THE TOOLS: Canon 1D Mark IV, 70-200mm f/2.8 lens, ISO 200, f/5, 1/2,500 second.
April Luke Tikkanen
As soon as temperatures drop low enough to freeze the water seeping off of the sandstone cliffs around Lake Superior, ice climbers like Austin Fogt and Ross Herr flock to Michigan's Pictured Rocks National Lakeshore. "I was supposed to be in class at Northern Michigan University, but played hooky to climb," says 23-year-old Fogt, pictured here halfway up a 175-foot iron-stained column of ice. "It was actually a really bad day to skip, because I was supposed to be helping out on a big group final. But missing out on that climb would have been worse. Besides, I still managed to graduate."
THE TOOLS: Canon T2i, 50mm f/1.8 lens, ISO 200, f/1.8, 1/1,600 second.
March Ryan Creary
Creary and split-boarder Mikel Witlox came across this snow-covered boulder field in British Columbia's Lizard Range on an early April morning. "It was like skiing across a Dr. Seuss book," says Creary, of Revelstoke, B.C. He snapped Witlox skinning beneath a 20-foot boulder moments after the sun crested the ridge to the east, casting 50-foot shadows. "It was very abstract," says Creary. And fleeting. Ten minutes later the sun was up, and the light went flat. "That's the joy of mountains. Sometimes the perfect shot exists for only a single moment."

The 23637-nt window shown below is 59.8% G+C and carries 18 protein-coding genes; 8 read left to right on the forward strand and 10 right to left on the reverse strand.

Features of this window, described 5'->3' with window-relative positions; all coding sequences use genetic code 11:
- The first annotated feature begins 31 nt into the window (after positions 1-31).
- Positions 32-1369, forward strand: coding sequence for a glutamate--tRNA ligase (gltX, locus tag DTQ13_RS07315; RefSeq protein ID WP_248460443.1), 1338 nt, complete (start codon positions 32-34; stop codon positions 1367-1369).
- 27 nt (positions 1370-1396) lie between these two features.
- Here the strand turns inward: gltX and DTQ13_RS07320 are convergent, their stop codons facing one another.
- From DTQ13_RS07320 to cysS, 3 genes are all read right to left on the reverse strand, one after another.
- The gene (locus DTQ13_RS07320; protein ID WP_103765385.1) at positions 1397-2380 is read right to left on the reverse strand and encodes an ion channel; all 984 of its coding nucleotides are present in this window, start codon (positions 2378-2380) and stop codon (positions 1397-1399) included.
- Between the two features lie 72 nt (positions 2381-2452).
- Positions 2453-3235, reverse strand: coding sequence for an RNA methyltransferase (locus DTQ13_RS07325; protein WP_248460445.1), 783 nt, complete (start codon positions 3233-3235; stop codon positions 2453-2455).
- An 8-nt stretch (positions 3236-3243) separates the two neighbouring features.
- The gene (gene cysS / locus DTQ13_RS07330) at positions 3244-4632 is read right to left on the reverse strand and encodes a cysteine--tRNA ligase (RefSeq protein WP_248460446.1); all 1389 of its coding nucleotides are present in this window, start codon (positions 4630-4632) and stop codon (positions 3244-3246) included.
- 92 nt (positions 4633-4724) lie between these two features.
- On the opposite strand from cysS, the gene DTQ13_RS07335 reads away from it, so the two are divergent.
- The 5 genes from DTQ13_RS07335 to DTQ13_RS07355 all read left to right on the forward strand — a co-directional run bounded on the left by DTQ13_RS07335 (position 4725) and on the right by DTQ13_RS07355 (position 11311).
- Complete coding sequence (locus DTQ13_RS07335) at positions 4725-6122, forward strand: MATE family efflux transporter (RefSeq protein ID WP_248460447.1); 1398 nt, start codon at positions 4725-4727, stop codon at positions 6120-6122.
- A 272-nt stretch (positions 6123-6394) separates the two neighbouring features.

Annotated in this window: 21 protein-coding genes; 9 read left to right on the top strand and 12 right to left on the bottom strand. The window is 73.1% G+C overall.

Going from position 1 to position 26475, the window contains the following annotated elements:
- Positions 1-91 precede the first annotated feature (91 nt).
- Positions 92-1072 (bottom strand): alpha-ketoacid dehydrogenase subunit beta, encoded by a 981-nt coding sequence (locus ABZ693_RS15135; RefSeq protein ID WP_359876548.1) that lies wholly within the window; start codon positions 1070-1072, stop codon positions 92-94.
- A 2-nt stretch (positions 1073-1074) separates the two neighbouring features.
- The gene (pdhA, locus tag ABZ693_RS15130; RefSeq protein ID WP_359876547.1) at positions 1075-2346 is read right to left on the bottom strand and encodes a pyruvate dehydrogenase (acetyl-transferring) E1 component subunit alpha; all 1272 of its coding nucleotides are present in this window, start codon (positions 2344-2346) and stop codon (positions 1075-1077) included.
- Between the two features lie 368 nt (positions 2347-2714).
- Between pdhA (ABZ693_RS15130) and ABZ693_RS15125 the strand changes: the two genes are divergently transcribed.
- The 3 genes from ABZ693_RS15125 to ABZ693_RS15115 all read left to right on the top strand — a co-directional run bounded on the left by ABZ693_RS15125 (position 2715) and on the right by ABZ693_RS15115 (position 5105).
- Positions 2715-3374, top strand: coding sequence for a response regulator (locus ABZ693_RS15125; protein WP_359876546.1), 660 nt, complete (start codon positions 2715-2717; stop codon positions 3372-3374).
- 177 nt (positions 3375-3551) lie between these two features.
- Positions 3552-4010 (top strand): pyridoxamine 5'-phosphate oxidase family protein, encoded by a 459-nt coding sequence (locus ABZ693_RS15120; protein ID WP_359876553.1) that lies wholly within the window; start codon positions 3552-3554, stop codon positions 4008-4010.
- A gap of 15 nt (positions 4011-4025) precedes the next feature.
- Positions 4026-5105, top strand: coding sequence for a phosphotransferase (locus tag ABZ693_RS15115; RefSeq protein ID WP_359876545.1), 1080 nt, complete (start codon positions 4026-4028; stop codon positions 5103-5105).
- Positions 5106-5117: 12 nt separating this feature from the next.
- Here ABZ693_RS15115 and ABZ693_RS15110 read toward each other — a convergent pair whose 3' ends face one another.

THE TOOLS: Canon 7D 70-200mm f/4 lens, ISO 200, f/9, 1/1,250 second.
March Steve Ogle
Ice caves formed by meltwater often run beneath glaciers. Last November, Ogle found this one in the Yahoo glacier near his home in Nelson, British Columbia. "I was totally blown away," Ogle says. The glacier had collapsed above the cave, creating a window in the ice. "It was like looking at an optical illusion," he says. To capture the two-tiered effect, he asked one of his skiing partners to stand at the entrance to the cave and the other, David Lussier, to climb atop the glacier and pose in the window. "David was a bit nervous about falling," Ogle says. "At least he liked the photo."
THE TOOLS: Nikon D7000, 18-200mm f/3.5-5.6 lens, ISO 400, f/9, 1/125 second.
February Donald Miralle
To capture 2,000 triathletes swimming across Kailua Bay at October’s Ironman World Championship in Kona, Hawaii, Miralle needed to get above the action. “It’s the only way to show the madness of that mass start,” says the San Diego photographer. After shooting this photo from a helicopter at 7 a.m., he spent the next 10 hours on a motorcycle, following the athletes through all three stages of the 140-mile race. “I competed in a few triathlons years ago but nothing like this. It’s incredibly inspiring what these people can do.”
THE TOOLS: Nikon D4, 70–200mm f/2.8 lens, ISO 400, f/2.8, 1/1,600 second.
February Kari Medig
Medig shot Revelstoke, British Columbia, skiers Audray Ayotte and Gurpreet Chandna skinning up 13,000-foot Rohtang Pass on the last day of a three-week backcountry trip in the Indian Himalayas. After summiting, they skied down to the village of Manali for a 17-hour bus ride back to Delhi. “That part of the country is such an interesting mixture of remoteness and culture,” says Medig, of Nelson, B.C. “Returning to Canada was kind of a culture shock.”
THE TOOLS: Nikon D300S, 70–300mm f/4–5.6 lens, ISO 200, f/7.1, 1/2,500 second.